Function composition (computer science)

Charles Babbage, sometimes referred to as the "father of computing".

Act or mechanism to combine simple functions to build more complicated ones.

- Function composition (computer science)

26 related topics

Relevance

Stream (computing)

Sequence of data elements made available over time.

The standard streams for input, output, and error

Functions that operate on a stream, producing another stream, are known as filters, and can be connected in pipelines, analogously to function composition.

Pipeline (software)

Input of the next; the name is by analogy to a physical pipeline.

The InSight lander with solar panels deployed in a cleanroom

Connecting elements into a pipeline is analogous to function composition.

Higher-order function

In the untyped lambda calculus, all functions are higher-order; in a typed lambda calculus, from which most functional programming languages are derived, higher-order functions that take one function as argument are values with types of the form.

Hilbert in 1912

Function composition

Fold (higher-order function)

In functional programming, fold (also termed reduce, accumulate, aggregate, compress, or inject) refers to a family of higher-order functions that analyze a recursive data structure and through use of a given combining operation, recombine the results of recursively processing its constituent parts, building up a return value.

where the period (.) is an operator denoting function composition.

Composability

Widely believed that composable systems are more trustworthy than non-composable systems because it is easier to evaluate their individual parts.

While most aspects of computer security involve digital measures such as electronic passwords and encryption, physical security measures such as metal locks are still used to prevent unauthorized tampering.

Function composition

Function type

Type of a variable or parameter to which a function has or can be assigned, or an argument or result type of a higher-order function taking or returning a function.

Charles Babbage, sometimes referred to as the "father of computing".

The syntax used for function types in several programming languages can be summarized, including an example type signature for the higher-order function composition function:

Declarative programming

Programming paradigm—a style of building the structure and elements of computer programs—that expresses the logic of a computation without describing its control flow.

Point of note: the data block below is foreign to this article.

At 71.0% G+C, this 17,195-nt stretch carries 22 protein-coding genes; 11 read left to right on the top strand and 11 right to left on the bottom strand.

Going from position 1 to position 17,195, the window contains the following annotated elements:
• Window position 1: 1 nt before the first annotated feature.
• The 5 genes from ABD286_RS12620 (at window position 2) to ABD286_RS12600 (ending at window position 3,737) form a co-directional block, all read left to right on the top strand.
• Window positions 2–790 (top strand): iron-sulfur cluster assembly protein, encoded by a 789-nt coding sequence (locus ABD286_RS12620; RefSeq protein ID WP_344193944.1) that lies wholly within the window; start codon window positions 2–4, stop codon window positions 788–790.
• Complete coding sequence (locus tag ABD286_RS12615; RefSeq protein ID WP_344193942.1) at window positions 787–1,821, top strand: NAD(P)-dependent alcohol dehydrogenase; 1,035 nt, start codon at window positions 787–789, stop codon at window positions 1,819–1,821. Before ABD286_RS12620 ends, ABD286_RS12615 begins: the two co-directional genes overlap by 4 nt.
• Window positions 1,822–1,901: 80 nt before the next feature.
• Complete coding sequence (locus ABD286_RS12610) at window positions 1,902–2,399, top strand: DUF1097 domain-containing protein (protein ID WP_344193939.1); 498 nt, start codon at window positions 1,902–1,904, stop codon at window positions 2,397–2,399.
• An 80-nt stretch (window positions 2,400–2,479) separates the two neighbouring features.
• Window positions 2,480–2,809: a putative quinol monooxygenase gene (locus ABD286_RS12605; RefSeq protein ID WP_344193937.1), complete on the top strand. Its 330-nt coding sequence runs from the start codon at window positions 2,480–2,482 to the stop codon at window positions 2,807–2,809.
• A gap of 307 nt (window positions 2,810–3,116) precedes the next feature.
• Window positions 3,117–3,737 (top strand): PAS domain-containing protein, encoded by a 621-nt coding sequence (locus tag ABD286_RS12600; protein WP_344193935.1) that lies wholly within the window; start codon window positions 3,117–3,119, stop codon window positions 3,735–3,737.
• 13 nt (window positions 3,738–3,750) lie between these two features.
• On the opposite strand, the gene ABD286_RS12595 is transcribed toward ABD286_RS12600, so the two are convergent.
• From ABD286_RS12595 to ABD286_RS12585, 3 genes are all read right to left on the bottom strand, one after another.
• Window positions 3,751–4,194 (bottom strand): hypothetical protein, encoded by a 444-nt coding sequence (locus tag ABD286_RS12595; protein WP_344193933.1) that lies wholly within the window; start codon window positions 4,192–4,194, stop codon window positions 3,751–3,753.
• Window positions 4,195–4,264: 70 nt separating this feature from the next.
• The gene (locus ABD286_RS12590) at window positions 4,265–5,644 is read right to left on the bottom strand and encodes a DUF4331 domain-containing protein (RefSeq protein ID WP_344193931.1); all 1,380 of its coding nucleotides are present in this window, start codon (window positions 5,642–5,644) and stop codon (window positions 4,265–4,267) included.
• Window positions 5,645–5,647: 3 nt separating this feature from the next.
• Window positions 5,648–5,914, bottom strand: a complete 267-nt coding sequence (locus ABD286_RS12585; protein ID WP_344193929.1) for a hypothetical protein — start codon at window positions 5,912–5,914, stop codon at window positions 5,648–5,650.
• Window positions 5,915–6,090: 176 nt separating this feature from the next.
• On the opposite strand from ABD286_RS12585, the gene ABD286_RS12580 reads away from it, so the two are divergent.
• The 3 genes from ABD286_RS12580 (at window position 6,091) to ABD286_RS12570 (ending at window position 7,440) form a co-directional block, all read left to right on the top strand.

Charles Babbage, sometimes referred to as the "father of computing".

Instead, computations are characterised by various kinds of recursive higher-order function application and composition, with explicit references to I/O and data appearing sparingly, and state mutation avoided or encapsulated wherever possible.

F Sharp (programming language)

Functional-first, general purpose, strongly typed, multi-paradigm programming language that encompasses functional, imperative, and object-oriented programming methods.

Like other functional programming languages, F# allows function composition (computer science) using the and operators.

Lock (computer science)

Synchronization primitive: a mechanism that enforces limits on access to a resource when there are many threads of execution.

Charles Babbage, sometimes referred to as the "father of computing".

One of lock-based programming's biggest problems is that "locks don't compose": it is hard to combine small, correct lock-based modules into equally correct larger programs without modifying the modules or at least knowing about their internals.

Linear probing

Scheme in computer programming for resolving collisions in hash tables, data structures for maintaining a collection of key–value pairs and looking up the value associated with a given key.

The collision between John Smith and Sandra Dee (both hashing to cell 873) is resolved by placing Sandra Dee at the next free location, cell 874.
When a key–value pair is deleted, it may be necessary to move another pair backwards into its cell, to prevent searches for the moved key from finding an empty cell.

To handle strings or other types of variable-length keys, it is possible to compose a simpler universal hashing technique that maps the keys to intermediate values and a higher quality (5-independent or tabulation) hash function that maps the intermediate values to hash table indices.